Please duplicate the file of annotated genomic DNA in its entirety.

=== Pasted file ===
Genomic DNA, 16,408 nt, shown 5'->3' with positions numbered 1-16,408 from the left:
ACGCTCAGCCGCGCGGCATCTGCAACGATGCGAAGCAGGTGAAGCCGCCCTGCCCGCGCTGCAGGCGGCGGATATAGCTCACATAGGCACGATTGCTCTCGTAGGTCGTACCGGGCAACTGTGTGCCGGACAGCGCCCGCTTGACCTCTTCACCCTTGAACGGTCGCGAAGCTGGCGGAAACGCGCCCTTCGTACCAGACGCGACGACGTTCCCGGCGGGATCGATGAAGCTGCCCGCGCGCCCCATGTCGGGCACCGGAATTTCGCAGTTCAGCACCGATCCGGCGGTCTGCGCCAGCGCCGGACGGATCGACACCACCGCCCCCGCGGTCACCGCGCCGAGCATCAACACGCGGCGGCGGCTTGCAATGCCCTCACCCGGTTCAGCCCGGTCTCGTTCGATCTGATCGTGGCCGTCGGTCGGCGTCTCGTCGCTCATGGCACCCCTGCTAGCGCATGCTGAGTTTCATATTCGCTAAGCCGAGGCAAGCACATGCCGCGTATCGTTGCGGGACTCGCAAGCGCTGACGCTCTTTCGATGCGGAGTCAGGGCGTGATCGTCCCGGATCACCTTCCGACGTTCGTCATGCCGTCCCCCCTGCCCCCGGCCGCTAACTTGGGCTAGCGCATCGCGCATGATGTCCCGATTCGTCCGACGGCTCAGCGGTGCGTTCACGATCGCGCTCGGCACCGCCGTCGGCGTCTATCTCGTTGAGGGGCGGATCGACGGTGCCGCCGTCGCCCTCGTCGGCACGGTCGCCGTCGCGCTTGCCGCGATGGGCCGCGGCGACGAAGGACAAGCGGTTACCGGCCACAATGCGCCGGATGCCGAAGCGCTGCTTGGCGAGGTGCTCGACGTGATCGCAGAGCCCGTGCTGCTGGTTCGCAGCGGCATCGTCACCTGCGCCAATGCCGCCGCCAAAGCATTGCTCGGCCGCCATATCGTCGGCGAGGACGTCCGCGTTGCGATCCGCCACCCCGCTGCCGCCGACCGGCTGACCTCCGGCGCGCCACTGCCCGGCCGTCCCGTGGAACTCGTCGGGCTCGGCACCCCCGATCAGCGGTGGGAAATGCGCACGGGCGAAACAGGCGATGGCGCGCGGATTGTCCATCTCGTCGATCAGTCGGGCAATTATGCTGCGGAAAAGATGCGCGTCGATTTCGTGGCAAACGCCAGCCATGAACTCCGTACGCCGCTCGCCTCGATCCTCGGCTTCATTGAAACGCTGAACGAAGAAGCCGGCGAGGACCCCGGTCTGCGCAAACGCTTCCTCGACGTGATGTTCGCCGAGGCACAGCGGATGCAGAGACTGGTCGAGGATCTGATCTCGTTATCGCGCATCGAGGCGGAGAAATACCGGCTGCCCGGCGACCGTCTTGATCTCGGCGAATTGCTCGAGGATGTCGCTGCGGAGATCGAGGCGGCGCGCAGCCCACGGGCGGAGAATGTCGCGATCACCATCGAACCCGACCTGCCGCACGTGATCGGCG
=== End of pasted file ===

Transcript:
Genomic DNA, 16,408 nt, shown 5'->3' with positions numbered 1-16,408 from the left:
ACGCTCAGCCGCGCGGCATCTGCAACGATGCGAAGCAGGTGAAGCCGCCCTGCCCGCGCTGCAGGCGGCGGATATAGCTCACATAGGCACGATTGCTCTCGTAGGTCGTACCGGGCAACTGTGTGCCGGACAGCGCCCGCTTGACCTCTTCACCCTTGAACGGTCGCGAAGCTGGCGGAAACGCGCCCTTCGTACCAGACGCGACGACGTTCCCGGCGGGATCGATGAAGCTGCCCGCGCGCCCCATGTCGGGCACCGGAATTTCGCAGTTCAGCACCGATCCGGCGGTCTGCGCCAGCGCCGGACGGATCGACACCACCGCCCCCGCGGTCACCGCGCCGAGCATCAACACGCGGCGGCGGCTTGCAATGCCCTCACCCGGTTCAGCCCGGTCTCGTTCGATCTGATCGTGGCCGTCGGTCGGCGTCTCGTCGCTCATGGCACCCCTGCTAGCGCATGCTGAGTTTCATATTCGCTAAGCCGAGGCAAGCACATGCCGCGTATCGTTGCGGGACTCGCAAGCGCTGACGCTCTTTCGATGCGGAGTCAGGGCGTGATCGTCCCGGATCACCTTCCGACGTTCGTCATGCCGTCCCCCCTGCCCCCGGCCGCTAACTTGGGCTAGCGCATCGCGCATGATGTCCCGATTCGTCCGACGGCTCAGCGGTGCGTTCACGATCGCGCTCGGCACCGCCGTCGGCGTCTATCTCGTTGAGGGGCGGATCGACGGTGCCGCCGTCGCCCTCGTCGGCACGGTCGCCGTCGCGCTTGCCGCGATGGGCCGCGGCGACGAAGGACAAGCGGTTACCGGCCACAATGCGCCGGATGCCGAAGCGCTGCTTGGCGAGGTGCTCGACGTGATCGCAGAGCCCGTGCTGCTGGTTCGCAGCGGCATCGTCACCTGCGCCAATGCCGCCGCCAAAGCATTGCTCGGCCGCCATATCGTCGGCGAGGACGTCCGCGTTGCGATCCGCCACCCCGCTGCCGCCGACCGGCTGACCTCCGGCGCGCCACTGCCCGGCCGTCCCGTGGAACTCGTCGGGCTCGGCACCCCCGATCAGCGGTGGGAAATGCGCACGGGCGAAACAGGCGATGGCGCGCGGATTGTCCATCTCGTCGATCAGTCGGGCAATTATGCTGCGGAAAAGATGCGCGTCGATTTCGTGGCAAACGCCAGCCATGAACTCCGTACGCCGCTCGCCTCGATCCTCGGCTTCATTGAAACGCTGAACGAAGAAGCCGGCGAGGACCCCGGTCTGCGCAAACGCTTCCTCGACGTGATGTTCGCCGAGGCACAGCGGATGCAGAGACTGGTCGAGGATCTGATCTCGTTATCGCGCATCGAGGCGGAGAAATACCGGCTGCCCGGCGACCGTCTTGATCTCGGCGAATTGCTCGAGGATGTCGCTGCGGAGATCGAGGCGGCGCGCAGCCCACGGGCGGAGAATGTCGCGATCACCATCGAACCCGACCTGCCGCACGTGATCGGCG